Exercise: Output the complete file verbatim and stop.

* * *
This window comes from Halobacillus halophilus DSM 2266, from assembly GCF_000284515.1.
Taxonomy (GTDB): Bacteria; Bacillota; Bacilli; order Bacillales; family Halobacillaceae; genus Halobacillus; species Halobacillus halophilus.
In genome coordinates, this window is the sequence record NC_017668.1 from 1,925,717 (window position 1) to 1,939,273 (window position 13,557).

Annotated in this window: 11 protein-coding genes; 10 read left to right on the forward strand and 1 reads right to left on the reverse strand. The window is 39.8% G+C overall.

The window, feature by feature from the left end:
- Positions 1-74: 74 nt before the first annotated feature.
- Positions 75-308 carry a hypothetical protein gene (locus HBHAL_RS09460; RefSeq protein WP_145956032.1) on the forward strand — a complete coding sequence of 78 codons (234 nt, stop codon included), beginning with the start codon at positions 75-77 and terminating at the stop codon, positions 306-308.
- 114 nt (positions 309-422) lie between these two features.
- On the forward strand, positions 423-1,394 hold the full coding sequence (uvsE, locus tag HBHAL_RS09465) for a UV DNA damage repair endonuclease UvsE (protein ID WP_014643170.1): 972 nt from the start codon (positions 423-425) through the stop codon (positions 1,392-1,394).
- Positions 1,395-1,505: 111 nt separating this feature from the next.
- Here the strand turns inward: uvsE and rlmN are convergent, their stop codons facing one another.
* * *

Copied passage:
This window comes from Halobacillus halophilus DSM 2266, from assembly GCF_000284515.1.
Taxonomy (GTDB): Bacteria; Bacillota; Bacilli; order Bacillales; family Halobacillaceae; genus Halobacillus; species Halobacillus halophilus.
In genome coordinates, this window is the sequence record NC_017668.1 from 1,925,717 (window position 1) to 1,939,273 (window position 13,557).

Annotated in this window: 11 protein-coding genes; 10 read left to right on the forward strand and 1 reads right to left on the reverse strand. The window is 39.8% G+C overall.

The window, feature by feature from the left end:
- Positions 1-74: 74 nt before the first annotated feature.
- Positions 75-308 carry a hypothetical protein gene (locus HBHAL_RS09460; RefSeq protein WP_145956032.1) on the forward strand — a complete coding sequence of 78 codons (234 nt, stop codon included), beginning with the start codon at positions 75-77 and terminating at the stop codon, positions 306-308.
- 114 nt (positions 309-422) lie between these two features.
- On the forward strand, positions 423-1,394 hold the full coding sequence (uvsE, locus tag HBHAL_RS09465) for a UV DNA damage repair endonuclease UvsE (protein ID WP_014643170.1): 972 nt from the start codon (positions 423-425) through the stop codon (positions 1,392-1,394).
- Positions 1,395-1,505: 111 nt separating this feature from the next.
- Here the strand turns inward: uvsE and rlmN are convergent, their stop codons facing one another.